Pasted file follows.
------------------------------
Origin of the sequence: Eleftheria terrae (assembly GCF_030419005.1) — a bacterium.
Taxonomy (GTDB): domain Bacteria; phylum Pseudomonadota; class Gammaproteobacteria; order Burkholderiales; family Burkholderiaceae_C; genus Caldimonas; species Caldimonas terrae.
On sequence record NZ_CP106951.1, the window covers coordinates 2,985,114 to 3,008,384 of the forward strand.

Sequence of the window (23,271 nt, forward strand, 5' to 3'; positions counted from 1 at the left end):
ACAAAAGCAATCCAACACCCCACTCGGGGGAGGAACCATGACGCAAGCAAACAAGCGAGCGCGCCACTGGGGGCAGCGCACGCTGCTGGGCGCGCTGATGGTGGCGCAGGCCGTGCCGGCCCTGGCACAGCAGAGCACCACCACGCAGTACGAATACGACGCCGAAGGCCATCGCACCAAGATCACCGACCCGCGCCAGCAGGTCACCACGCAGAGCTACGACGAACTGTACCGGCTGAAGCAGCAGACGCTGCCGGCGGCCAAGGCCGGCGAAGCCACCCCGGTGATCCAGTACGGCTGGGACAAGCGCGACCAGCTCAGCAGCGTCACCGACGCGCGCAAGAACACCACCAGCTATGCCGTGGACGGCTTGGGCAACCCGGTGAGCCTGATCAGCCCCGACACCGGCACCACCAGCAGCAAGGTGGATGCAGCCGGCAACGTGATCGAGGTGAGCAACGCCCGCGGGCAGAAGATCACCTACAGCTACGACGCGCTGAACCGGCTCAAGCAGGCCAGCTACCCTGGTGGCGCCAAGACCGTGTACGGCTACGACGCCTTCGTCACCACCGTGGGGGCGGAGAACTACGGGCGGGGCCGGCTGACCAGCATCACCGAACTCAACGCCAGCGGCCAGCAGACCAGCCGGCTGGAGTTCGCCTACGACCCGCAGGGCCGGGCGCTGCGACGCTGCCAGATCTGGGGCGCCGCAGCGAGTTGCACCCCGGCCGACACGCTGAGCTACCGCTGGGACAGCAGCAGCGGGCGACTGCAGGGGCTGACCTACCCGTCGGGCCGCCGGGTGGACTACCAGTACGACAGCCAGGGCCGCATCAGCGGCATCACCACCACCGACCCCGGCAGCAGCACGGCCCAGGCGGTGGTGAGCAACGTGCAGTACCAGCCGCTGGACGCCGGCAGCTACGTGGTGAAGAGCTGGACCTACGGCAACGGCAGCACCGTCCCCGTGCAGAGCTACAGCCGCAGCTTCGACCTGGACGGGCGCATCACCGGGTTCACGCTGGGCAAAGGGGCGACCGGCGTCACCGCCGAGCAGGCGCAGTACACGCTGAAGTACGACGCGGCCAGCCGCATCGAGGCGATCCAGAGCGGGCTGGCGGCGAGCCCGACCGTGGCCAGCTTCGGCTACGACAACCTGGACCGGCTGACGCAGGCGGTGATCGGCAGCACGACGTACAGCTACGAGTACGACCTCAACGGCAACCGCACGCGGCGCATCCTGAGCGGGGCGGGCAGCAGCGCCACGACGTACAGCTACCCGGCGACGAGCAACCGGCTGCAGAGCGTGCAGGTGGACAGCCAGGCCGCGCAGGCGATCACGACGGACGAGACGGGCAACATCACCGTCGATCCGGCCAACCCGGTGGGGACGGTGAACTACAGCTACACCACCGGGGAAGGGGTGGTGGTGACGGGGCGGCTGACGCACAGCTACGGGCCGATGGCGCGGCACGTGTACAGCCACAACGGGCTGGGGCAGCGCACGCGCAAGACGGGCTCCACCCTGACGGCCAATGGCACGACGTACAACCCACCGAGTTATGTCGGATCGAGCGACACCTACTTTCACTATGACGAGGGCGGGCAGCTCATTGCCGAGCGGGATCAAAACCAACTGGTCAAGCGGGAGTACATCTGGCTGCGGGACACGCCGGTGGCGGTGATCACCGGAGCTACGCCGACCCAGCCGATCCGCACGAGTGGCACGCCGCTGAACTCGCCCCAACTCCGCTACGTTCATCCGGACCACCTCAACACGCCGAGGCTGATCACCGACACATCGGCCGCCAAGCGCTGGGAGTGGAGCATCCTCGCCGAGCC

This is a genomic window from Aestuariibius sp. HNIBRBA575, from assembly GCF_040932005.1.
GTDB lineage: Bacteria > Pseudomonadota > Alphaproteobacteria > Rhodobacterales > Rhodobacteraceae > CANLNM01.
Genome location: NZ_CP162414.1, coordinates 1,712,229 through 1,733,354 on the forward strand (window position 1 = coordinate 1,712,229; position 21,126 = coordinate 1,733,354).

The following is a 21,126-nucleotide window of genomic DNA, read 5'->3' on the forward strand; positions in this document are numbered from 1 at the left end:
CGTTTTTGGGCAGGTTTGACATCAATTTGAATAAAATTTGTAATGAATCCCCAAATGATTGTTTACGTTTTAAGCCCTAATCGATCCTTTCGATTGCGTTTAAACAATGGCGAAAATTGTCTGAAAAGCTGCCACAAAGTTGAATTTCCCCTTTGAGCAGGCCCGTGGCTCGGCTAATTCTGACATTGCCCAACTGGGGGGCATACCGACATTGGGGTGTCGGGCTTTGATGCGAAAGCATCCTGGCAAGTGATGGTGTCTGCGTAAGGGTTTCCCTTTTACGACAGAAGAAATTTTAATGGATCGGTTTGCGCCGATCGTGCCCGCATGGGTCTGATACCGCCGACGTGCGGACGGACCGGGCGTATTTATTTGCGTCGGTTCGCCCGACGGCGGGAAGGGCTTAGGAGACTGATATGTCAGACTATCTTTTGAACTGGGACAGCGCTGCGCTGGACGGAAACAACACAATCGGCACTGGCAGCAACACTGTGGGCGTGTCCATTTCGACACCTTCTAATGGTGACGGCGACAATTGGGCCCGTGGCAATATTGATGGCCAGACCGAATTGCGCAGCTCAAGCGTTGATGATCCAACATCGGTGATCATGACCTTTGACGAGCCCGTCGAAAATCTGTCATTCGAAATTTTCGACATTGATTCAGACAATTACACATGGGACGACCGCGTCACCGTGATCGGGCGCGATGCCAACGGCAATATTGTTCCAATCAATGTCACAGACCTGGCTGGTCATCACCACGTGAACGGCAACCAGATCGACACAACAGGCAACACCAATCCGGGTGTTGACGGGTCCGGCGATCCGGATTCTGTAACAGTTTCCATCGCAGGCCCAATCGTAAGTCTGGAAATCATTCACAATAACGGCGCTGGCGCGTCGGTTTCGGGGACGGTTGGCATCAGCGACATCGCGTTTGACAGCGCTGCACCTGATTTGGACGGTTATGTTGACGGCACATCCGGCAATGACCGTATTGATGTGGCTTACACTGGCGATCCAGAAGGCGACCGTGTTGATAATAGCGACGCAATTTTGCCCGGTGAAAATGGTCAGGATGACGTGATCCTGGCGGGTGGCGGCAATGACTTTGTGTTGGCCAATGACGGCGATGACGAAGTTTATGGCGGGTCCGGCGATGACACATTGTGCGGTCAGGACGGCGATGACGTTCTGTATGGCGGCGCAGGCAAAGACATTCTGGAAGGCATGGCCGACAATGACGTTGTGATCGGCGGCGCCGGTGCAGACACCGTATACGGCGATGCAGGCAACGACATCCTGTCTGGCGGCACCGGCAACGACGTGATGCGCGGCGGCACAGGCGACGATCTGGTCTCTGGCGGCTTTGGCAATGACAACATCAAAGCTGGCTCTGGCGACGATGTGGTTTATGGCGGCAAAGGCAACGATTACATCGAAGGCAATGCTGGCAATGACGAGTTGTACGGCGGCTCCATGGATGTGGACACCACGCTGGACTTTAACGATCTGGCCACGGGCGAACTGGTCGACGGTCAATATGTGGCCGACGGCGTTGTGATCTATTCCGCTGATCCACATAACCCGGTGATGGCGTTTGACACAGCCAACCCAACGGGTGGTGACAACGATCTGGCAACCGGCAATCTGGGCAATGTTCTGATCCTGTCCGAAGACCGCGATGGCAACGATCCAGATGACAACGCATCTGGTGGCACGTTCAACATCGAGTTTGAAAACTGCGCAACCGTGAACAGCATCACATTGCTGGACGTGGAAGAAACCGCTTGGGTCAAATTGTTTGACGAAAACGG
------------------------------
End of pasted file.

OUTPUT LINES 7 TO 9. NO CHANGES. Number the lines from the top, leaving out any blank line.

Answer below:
GTDB lineage: Bacteria > Pseudomonadota > Alphaproteobacteria > Rhodobacterales > Rhodobacteraceae > CANLNM01.
Genome location: NZ_CP162414.1, coordinates 1,712,229 through 1,733,354 on the forward strand (window position 1 = coordinate 1,712,229; position 21,126 = coordinate 1,733,354).

The following is a 21,126-nucleotide window of genomic DNA, read 5'->3' on the forward strand; positions in this document are numbered from 1 at the left end: